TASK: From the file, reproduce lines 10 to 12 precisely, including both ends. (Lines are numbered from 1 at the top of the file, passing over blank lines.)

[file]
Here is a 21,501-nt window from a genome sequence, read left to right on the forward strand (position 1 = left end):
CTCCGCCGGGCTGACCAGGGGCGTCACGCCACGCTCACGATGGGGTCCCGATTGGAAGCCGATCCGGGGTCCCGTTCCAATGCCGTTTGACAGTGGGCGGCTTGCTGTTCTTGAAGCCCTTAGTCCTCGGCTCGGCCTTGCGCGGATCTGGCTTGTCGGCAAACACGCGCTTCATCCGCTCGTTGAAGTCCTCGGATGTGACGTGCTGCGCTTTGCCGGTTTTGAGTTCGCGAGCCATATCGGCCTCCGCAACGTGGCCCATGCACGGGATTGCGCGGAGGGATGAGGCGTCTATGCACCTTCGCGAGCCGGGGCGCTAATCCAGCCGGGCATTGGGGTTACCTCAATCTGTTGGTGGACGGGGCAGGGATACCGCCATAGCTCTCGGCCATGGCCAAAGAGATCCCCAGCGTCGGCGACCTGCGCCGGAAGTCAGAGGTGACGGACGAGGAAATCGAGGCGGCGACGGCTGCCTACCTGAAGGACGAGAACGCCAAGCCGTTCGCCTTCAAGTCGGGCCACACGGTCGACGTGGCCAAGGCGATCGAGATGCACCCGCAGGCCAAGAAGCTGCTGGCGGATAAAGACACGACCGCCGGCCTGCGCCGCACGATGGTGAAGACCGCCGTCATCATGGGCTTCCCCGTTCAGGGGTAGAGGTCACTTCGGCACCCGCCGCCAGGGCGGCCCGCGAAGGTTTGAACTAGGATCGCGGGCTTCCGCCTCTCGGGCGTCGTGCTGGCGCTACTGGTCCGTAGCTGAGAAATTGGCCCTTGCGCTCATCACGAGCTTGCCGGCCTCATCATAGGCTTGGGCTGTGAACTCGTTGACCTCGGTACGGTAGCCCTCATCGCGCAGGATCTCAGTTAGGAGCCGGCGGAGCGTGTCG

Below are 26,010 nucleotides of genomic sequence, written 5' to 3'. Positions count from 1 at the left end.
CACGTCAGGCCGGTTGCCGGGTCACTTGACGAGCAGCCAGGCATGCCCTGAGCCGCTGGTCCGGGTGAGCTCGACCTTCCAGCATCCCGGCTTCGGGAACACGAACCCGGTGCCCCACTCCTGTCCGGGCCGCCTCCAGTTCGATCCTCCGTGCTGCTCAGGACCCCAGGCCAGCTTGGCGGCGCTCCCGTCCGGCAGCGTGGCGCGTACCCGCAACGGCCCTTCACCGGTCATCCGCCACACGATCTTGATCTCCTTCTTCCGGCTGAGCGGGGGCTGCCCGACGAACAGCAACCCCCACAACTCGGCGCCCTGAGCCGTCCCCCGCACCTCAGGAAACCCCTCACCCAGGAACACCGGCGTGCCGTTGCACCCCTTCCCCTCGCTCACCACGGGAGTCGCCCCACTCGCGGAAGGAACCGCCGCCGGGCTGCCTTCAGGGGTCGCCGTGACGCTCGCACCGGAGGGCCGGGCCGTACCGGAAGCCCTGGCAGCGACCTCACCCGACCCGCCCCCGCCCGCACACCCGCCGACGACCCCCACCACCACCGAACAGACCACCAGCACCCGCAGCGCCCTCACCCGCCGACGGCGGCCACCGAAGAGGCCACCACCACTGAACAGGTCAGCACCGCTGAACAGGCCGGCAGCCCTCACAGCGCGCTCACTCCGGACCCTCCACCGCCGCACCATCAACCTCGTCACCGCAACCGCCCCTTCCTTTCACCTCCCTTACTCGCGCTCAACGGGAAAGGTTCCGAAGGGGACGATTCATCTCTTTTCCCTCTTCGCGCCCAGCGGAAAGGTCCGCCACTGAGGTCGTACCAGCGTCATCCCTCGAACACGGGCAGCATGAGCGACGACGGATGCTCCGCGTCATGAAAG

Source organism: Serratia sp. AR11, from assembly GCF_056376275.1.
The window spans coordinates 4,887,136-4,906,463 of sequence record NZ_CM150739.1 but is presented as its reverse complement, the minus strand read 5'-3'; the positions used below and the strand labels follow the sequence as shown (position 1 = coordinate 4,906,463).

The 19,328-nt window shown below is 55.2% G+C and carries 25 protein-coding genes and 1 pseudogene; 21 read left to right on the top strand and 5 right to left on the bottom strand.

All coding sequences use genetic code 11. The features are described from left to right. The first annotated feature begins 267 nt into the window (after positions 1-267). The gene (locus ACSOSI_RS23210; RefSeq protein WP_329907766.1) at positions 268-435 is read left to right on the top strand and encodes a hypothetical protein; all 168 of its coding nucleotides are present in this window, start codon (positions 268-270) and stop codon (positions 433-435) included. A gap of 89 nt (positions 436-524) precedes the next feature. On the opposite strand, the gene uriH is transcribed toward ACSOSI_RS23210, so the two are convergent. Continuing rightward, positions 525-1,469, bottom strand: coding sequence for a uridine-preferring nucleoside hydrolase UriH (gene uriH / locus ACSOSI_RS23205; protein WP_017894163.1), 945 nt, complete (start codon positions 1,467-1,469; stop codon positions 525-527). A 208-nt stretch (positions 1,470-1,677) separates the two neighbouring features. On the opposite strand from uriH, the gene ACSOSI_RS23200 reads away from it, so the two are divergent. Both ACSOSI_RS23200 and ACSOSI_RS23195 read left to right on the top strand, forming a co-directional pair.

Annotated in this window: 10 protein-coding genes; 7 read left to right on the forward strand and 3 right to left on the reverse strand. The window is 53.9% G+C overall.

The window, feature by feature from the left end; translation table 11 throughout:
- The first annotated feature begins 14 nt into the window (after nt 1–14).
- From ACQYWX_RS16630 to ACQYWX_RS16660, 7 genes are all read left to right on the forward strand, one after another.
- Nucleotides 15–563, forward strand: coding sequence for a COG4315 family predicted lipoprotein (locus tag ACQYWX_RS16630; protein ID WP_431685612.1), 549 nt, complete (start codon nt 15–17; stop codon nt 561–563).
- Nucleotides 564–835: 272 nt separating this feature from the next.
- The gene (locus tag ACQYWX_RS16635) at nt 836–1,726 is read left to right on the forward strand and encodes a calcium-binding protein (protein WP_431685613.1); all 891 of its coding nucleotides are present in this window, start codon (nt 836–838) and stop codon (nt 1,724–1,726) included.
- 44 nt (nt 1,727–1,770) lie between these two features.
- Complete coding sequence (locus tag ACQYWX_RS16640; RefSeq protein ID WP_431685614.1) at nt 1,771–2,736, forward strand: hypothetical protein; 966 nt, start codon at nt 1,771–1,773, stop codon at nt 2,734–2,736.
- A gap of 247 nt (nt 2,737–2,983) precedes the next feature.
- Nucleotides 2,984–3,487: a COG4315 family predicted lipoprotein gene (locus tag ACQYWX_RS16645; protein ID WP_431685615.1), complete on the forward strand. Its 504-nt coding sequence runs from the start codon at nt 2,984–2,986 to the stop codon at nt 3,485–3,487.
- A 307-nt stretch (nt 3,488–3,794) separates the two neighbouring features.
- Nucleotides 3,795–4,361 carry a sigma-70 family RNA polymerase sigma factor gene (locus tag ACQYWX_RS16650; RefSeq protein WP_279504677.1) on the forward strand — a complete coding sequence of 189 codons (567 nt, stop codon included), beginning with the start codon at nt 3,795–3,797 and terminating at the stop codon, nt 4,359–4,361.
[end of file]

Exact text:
The window, feature by feature from the left end; translation table 11 throughout:
- The first annotated feature begins 14 nt into the window (after nt 1–14).
- From ACQYWX_RS16630 to ACQYWX_RS16660, 7 genes are all read left to right on the forward strand, one after another.